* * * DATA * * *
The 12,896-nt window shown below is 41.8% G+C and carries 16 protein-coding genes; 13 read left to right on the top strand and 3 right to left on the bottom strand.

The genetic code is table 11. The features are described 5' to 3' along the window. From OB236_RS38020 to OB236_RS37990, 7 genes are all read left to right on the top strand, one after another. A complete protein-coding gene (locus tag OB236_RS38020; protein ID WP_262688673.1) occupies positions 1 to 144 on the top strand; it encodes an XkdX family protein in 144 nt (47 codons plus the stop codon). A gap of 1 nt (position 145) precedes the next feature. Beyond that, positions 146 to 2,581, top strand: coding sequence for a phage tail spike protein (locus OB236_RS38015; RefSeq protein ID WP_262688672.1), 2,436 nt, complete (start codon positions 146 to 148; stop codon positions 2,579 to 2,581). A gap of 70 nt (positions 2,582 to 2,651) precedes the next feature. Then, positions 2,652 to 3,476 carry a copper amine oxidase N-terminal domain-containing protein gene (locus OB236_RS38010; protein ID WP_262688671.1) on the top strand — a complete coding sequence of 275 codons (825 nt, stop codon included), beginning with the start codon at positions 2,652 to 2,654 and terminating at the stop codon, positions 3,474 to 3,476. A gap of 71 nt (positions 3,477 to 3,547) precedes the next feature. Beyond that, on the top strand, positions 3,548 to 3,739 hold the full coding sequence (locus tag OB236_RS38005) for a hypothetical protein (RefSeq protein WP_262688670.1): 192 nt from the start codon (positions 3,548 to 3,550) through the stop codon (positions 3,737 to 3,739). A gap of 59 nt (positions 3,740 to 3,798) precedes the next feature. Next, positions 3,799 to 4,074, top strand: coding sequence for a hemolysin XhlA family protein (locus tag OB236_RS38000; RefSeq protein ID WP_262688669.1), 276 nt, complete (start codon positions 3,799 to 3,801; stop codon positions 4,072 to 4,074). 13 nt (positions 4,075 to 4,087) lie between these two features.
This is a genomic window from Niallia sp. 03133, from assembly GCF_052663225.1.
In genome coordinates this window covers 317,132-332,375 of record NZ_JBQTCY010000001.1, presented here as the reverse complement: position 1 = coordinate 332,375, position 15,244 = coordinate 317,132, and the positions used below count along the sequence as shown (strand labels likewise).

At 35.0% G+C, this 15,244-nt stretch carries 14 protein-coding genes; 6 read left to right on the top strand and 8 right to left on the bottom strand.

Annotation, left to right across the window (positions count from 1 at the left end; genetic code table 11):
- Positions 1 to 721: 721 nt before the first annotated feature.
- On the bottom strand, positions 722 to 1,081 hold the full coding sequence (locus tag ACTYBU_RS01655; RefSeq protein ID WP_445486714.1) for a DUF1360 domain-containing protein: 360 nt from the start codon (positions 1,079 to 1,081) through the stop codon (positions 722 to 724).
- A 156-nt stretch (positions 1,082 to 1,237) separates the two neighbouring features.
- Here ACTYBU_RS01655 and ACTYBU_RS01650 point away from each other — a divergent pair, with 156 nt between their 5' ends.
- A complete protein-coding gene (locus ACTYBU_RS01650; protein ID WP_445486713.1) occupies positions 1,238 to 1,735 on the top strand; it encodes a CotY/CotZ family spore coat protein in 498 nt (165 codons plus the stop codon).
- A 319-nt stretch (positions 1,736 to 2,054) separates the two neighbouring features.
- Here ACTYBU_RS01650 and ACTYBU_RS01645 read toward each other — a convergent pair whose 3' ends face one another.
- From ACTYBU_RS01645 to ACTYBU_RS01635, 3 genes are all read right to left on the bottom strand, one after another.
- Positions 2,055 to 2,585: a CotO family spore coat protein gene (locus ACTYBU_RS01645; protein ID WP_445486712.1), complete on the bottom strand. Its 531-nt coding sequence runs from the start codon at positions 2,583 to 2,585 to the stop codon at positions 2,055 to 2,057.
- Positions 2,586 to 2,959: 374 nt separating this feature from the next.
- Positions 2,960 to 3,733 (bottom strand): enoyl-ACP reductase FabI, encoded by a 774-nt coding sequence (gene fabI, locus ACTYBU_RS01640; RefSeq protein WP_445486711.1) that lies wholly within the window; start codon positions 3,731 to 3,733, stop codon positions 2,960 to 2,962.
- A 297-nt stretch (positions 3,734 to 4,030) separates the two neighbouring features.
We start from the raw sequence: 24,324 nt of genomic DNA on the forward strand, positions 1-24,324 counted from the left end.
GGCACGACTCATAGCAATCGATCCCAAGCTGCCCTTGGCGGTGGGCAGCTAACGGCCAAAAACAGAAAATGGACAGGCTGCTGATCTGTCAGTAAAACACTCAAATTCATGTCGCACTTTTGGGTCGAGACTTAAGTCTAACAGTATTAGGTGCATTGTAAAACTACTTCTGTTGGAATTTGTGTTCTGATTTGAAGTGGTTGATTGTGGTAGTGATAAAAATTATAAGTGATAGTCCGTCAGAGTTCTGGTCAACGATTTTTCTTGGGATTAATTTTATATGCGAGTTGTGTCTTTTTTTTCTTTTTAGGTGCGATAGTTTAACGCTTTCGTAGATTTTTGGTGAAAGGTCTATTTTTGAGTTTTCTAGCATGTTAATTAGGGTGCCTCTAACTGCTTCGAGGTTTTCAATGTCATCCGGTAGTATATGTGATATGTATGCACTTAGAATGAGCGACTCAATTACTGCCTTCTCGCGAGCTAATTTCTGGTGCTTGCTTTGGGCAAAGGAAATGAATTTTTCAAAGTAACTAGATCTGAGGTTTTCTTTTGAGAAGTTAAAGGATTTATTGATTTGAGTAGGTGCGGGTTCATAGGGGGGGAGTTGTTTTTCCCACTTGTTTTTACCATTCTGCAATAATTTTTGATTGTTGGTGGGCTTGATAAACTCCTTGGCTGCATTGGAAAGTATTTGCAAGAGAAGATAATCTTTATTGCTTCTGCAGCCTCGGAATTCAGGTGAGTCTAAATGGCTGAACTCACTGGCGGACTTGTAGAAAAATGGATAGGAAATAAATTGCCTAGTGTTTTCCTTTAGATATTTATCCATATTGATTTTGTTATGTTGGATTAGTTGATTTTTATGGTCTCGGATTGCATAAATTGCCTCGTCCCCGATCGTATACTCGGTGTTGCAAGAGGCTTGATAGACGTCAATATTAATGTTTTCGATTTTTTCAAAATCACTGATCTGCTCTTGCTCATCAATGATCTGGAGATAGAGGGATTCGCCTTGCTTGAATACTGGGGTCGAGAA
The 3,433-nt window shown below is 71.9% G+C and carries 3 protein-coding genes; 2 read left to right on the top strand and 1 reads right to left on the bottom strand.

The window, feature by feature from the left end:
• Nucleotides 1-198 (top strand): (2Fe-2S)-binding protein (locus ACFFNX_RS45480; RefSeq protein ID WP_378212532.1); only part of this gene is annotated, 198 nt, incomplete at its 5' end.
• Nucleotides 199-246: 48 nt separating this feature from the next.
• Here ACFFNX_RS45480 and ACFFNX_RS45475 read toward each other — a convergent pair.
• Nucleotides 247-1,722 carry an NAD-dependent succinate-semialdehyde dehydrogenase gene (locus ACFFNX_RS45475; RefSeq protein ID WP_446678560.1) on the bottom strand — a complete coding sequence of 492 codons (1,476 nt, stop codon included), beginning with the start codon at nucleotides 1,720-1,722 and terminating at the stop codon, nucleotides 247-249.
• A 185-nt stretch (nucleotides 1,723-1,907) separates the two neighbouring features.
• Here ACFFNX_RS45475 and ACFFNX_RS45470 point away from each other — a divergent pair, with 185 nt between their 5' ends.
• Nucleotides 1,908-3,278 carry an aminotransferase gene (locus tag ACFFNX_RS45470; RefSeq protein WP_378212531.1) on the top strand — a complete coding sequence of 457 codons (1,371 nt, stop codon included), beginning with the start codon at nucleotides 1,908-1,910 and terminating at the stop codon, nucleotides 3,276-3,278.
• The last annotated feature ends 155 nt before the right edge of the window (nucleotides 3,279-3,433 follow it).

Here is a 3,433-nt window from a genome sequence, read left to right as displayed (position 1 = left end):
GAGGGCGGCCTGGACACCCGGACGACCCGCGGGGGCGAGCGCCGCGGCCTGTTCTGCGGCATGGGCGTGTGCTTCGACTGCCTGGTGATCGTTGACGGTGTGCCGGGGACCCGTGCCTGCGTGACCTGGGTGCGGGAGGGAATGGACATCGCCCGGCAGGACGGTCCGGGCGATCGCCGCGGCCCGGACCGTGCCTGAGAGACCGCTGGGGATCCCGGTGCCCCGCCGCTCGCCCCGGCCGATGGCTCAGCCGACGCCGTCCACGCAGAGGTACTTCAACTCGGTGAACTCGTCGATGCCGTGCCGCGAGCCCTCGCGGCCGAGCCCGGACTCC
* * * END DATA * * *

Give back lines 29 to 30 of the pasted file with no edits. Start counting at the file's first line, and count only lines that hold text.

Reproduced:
• Nucleotides 1,908-3,278 carry an aminotransferase gene (locus tag ACFFNX_RS45470; RefSeq protein WP_378212531.1) on the top strand — a complete coding sequence of 457 codons (1,371 nt, stop codon included), beginning with the start codon at nucleotides 1,908-1,910 and terminating at the stop codon, nucleotides 3,276-3,278.
• The last annotated feature ends 155 nt before the right edge of the window (nucleotides 3,279-3,433 follow it).